Pi tells of his first visit to a Hindu temple. He describes with delight,
the rituals of worship, then goes on to explain the beliefs behind the
rituals. He takes pleasure in being religious, in being Hindu, but cautions
against fundamentalism using a parable about how Krishna vanishes when
milkmaids become possessive. He compares Hindus, specifically Hare Krishnas
(misunderstood to be “hairless Christians” by Pi’s foster mother), to
Christians because of their trust in love. And “Muslims, in the way they
see God in everything, are bearded Hindus, and Christians, in their devotion
to God, are hat-wearing Muslims.”
Chapter 16 speaks principally about Hinduism. However, many parallels between religions are brought out in the chapter. This religious syncretism is an ongoing theme throughout the novel, though Pi practices each religion in his own way. Subsequent chapters will focus on Catholicism (Christianity) and then Islam as Pi develops his own increasingly complex relationship with God.
Simplified definitions of Hindu concepts/terms from this chapter that may be unfamiliar to some readers follow: samskara - the Hindu series of sacraments to purify and perfect man
“foreheads carrying, variously signified, the same word - faith” - probably refers to tilaks, the shapes marked on the forehead as symbols of the divine, or bindi, dots made with kumkum (vermillion) used to signify female energy and marital status, worn to protect women and their husbands
murti - statues of deities
prasad - an offering, sometimes sweets or flowers that is returned to the offerer to eat or wear
atman - the universal inner spiritual force or soul
“Bank of Karma” - karma means “action” i.e. whatever you do,
and also the consequences, are your responsibility therefore your actions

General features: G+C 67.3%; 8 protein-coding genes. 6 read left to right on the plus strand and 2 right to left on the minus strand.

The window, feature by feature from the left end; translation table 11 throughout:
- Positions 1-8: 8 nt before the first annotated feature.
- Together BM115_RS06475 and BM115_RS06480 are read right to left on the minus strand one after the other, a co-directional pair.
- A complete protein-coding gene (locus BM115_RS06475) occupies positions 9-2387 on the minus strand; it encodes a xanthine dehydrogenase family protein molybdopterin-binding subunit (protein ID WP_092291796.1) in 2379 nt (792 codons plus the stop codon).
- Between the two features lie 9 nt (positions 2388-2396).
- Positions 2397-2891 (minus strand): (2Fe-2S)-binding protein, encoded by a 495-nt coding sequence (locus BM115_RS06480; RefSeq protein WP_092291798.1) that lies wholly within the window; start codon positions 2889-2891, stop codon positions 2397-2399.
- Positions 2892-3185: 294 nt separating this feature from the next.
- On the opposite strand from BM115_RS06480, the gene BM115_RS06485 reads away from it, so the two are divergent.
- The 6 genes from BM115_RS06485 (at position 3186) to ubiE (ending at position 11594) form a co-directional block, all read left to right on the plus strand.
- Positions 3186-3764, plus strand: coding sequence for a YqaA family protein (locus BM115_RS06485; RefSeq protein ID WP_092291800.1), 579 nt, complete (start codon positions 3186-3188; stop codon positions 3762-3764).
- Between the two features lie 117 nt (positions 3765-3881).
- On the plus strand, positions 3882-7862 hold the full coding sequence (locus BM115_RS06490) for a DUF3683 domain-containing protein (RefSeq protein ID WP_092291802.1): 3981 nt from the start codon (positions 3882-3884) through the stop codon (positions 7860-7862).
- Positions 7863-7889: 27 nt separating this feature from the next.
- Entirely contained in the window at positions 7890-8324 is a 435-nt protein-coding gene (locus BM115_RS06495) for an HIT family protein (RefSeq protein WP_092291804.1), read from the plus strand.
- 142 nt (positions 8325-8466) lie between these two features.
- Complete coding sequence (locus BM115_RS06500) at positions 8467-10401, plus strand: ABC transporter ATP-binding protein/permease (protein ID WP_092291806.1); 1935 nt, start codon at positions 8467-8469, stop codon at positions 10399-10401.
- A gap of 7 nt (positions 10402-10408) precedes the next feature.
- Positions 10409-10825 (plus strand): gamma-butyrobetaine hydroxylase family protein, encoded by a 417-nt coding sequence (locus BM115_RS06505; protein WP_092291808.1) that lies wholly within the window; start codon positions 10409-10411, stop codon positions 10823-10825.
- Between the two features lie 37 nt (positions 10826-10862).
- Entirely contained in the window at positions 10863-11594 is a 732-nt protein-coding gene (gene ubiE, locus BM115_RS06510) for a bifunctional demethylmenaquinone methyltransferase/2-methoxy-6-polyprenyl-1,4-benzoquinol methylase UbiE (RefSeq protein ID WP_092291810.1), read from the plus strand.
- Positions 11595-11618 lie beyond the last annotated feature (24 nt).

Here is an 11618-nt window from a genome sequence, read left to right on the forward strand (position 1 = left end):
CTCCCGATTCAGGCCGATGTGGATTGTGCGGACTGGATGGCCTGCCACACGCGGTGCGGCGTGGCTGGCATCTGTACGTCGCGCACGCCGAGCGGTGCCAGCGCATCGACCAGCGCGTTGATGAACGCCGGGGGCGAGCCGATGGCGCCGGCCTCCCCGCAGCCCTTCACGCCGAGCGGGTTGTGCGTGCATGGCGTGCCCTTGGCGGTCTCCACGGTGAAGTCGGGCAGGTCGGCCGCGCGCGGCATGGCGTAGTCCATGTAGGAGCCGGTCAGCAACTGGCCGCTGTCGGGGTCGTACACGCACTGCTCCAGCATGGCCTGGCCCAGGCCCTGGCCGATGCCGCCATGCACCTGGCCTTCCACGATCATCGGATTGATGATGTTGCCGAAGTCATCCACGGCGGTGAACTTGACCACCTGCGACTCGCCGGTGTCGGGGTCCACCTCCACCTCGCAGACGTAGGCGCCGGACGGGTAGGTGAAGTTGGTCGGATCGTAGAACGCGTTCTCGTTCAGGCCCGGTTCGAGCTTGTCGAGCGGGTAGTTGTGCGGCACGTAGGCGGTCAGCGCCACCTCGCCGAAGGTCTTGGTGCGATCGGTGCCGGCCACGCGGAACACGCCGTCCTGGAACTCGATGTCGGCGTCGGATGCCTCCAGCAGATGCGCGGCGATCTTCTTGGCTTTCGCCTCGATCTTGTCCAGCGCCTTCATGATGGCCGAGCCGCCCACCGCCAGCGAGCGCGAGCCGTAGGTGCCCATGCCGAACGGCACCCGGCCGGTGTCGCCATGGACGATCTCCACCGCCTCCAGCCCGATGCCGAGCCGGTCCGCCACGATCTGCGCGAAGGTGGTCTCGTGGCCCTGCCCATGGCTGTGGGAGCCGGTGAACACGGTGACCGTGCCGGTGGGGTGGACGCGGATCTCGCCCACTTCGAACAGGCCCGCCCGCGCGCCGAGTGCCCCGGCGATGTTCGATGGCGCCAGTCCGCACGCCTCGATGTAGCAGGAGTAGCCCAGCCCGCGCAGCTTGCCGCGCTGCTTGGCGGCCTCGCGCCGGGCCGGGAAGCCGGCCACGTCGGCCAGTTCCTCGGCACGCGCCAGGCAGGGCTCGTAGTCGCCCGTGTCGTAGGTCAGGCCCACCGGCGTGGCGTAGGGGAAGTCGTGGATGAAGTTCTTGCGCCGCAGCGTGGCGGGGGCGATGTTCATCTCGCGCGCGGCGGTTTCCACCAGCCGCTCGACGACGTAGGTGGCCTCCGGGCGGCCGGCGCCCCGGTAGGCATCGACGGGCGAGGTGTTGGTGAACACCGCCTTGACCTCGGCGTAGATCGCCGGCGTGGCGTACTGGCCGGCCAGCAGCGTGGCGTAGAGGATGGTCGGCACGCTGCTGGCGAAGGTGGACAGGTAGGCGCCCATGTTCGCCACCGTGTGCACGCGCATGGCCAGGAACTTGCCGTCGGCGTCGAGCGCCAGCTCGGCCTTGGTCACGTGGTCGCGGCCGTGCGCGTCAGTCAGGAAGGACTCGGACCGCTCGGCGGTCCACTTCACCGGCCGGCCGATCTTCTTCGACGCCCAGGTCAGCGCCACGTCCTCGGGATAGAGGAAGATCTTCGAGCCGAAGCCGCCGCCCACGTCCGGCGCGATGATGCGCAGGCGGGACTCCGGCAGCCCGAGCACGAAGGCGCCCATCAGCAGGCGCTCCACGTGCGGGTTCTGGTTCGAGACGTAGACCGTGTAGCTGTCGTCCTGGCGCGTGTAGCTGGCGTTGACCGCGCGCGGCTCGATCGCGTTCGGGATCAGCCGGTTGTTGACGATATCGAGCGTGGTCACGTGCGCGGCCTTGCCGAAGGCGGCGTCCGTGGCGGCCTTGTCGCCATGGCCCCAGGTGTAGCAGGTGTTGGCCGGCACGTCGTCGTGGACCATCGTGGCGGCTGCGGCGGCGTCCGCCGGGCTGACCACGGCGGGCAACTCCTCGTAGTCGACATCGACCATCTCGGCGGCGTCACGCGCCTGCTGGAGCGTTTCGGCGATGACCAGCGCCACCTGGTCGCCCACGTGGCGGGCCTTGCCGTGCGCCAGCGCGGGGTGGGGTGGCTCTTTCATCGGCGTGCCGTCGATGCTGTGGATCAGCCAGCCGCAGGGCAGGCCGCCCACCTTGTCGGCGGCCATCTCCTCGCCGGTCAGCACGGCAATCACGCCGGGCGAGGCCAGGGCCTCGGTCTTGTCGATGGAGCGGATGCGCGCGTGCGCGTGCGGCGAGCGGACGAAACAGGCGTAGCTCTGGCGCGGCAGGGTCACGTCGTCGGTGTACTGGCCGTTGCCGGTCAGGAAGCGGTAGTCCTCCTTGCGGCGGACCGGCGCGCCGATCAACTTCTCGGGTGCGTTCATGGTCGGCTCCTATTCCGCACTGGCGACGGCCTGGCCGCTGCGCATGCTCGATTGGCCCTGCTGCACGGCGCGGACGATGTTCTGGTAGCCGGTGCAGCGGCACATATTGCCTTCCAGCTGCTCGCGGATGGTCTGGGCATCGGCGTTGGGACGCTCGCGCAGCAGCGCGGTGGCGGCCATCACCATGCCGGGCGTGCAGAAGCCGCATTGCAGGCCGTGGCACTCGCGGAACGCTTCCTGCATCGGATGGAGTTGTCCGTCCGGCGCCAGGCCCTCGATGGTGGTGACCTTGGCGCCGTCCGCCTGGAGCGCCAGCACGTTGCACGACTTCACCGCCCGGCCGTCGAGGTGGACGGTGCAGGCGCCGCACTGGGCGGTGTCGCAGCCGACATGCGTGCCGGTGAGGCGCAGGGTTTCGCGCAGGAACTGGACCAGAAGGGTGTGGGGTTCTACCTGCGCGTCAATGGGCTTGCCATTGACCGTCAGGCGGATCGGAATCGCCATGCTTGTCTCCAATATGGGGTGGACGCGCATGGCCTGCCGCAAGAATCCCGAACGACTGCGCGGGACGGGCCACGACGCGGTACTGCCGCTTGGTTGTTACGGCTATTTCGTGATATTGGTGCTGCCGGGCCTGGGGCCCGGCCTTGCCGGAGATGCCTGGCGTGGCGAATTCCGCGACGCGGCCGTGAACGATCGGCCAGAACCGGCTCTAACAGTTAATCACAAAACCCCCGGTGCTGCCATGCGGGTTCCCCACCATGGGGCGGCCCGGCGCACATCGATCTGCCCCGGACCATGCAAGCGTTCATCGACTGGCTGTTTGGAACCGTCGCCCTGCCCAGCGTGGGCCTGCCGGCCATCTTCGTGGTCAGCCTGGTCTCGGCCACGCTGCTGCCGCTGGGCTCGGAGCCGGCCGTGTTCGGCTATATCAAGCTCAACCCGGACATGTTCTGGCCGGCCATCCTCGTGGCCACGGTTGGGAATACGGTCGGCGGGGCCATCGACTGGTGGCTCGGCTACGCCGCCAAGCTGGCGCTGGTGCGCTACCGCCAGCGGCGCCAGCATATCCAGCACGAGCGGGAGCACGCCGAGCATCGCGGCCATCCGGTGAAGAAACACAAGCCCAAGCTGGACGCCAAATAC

in this life determine the nature of your next life
Pi continues his discussion of religion. While on vacation in Munnar, Pi notices there are three hills, each with a “Godhouse,” one Hindu temple, one mosque, and one Christian church. Hindu is the foundation for his first notion of faith and this faith leads him to “meet Jesus Christ.” Pi watches a priest from a distance and he is moved by the priest’s appearance of offering love and guidance. Timid and confused, Pi enters the church wondering which “murti” was supposed to represent the Catholic god.
The next day Pi goes into the rectory and meets Father Martin. The priest
explains that Christianity revolves around the belief that God sent His
Son to suffer and die for man’s sins, and then the Son was resurrected.
Pi tries intensely to understand this and makes several comparisons of
the stories of Hindu gods to the story of the Christian God. Over the
next few days Pi meets for tea again and again with Father Martin in attempt
to shed light on his confusion. Father Martin answers all of Pi’s questions
and objections with, “Love.” Eventually Pi understands the meaning of
love in the story of God’s Son and is inspired to run to Father Martin
to ask to be a Christian. With the priest’s blessing, Pi goes into the
church and prays to Christ. He then leaves and goes to the Hindu temple
to thank Lord Krishna for bringing Jesus into his life.
The irony of involving Krishna in being introduced to Christ is obvious. However, this does not seem incongruous to Pi. He is used to the many manifestations of one God due to his Hindu background. To him, another story does not conflict with his existing beliefs, but enhances them giving Pi yet another way to know God.
Cite this page:
Cassie, Donna L.. "TheBestNotes on Life of Pi".
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